The United States has been secretly releasing captured Taliban fighters from a detention center in Afghanistan as part of negotiations with insurgents to curb ongoing violence in the country, the Washington Post reported Monday.
The "strategic release" program of high-level detainees is designed to give the US a bargaining chip in some areas of Afghanistan where international forces struggle to exercise control, the report said.
The deal stipulates that the fighters must promise to give up violence, however there is little to stop them resuming attacks against Afghan and American troops.
"Everyone agrees they are guilty of what they have done and should remain in detention. Everyone agrees that these are bad guys. But the benefits outweigh the risks," an American official told the Post.
In a visit to Afghanistan last week, President Barack Obama confirmed that the US was pursuing peace talks with the Taliban.
"We have made it clear that they [the Taliban] can be a part of this future if they break with Al Qaeda, renounce violence, and abide by Afghan laws. Many members of the Taliban -- from foot soldiers to leaders -- have indicated an interest in reconciliation. A path to peace is now set before them," Obama said.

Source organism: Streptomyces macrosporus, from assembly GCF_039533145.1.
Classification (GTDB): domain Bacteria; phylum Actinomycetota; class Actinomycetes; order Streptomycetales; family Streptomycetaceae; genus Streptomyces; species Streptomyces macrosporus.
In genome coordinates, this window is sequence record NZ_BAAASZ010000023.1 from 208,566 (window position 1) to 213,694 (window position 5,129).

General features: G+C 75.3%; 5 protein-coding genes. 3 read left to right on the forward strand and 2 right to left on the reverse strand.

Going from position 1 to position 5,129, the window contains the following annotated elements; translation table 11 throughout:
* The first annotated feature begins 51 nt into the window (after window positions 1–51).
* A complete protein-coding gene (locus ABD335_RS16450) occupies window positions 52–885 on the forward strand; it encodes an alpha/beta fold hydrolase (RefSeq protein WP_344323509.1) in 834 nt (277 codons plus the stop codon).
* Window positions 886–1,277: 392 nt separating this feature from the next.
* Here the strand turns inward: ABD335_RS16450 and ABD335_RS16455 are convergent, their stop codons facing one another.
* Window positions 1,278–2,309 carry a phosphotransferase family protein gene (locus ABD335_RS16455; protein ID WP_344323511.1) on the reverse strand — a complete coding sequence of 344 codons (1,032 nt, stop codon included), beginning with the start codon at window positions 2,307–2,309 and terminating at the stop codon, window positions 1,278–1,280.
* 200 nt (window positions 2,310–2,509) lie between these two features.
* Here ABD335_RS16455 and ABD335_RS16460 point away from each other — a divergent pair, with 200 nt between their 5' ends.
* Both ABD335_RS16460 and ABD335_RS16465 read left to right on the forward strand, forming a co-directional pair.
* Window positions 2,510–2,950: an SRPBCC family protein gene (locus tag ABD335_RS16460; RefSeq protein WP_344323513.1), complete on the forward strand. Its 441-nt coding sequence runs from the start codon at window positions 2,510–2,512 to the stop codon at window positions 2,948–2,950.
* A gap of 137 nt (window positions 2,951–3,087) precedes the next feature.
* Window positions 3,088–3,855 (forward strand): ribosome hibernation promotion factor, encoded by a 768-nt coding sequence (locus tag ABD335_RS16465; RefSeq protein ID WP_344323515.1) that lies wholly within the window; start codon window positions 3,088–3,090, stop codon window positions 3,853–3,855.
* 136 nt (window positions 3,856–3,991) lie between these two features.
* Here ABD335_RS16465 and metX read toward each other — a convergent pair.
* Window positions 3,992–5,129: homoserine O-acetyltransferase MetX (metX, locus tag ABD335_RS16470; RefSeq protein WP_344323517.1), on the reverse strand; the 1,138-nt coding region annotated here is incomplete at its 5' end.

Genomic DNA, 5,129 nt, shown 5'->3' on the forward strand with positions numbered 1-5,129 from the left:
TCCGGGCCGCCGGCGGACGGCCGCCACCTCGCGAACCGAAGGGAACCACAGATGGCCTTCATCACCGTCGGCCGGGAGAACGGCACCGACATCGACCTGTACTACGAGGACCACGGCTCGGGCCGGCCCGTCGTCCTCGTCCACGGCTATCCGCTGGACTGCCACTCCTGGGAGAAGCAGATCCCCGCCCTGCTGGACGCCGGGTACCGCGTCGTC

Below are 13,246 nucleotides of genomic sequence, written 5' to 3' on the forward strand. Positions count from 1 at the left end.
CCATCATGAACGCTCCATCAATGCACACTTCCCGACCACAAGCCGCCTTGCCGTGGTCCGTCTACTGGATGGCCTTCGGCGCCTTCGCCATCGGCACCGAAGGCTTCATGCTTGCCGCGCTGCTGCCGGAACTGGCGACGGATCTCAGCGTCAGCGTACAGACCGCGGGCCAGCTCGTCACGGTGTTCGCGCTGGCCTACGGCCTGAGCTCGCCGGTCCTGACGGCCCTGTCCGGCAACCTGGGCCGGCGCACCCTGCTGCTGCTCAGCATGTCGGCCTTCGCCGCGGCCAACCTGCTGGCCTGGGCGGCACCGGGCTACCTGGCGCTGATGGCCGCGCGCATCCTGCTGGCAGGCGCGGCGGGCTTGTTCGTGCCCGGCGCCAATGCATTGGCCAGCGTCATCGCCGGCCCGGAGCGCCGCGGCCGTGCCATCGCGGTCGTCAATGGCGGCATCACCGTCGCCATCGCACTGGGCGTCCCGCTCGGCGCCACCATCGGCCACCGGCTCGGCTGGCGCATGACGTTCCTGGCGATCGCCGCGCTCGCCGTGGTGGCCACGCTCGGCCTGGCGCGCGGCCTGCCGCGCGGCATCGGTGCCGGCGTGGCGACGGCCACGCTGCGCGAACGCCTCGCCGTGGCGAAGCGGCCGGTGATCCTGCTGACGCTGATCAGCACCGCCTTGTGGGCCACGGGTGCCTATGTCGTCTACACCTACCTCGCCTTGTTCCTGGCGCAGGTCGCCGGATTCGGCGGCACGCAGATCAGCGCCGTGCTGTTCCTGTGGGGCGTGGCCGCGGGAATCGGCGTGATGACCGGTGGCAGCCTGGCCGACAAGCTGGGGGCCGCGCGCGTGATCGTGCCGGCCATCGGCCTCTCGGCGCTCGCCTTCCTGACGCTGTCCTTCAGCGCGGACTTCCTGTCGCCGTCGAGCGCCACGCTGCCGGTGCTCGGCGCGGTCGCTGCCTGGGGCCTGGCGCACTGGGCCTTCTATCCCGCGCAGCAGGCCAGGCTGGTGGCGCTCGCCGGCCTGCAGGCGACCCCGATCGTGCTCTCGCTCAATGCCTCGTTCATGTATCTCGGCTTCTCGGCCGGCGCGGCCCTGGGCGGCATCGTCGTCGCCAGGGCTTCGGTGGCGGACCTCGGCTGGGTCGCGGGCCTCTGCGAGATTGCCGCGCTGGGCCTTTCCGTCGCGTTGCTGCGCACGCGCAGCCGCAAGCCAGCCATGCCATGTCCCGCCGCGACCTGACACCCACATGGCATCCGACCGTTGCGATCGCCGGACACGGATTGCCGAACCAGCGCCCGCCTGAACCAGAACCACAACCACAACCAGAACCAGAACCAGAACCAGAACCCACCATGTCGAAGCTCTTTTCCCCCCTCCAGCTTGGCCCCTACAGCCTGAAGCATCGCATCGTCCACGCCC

A stumbling block in the US-Taliban peace talks has been the US refusal to approve the transfer of five Taliban detainees from Guantanamo Bay to Qatar, which the Taliban says is necessary for negotiations to proceed.
During his visit, Obama and Afghan President Hamid Karzai signed a partnership deal that charts a 10-year relationship between the US and Afghanistan once the majority of American and foreign forces pull out of the country in 2014.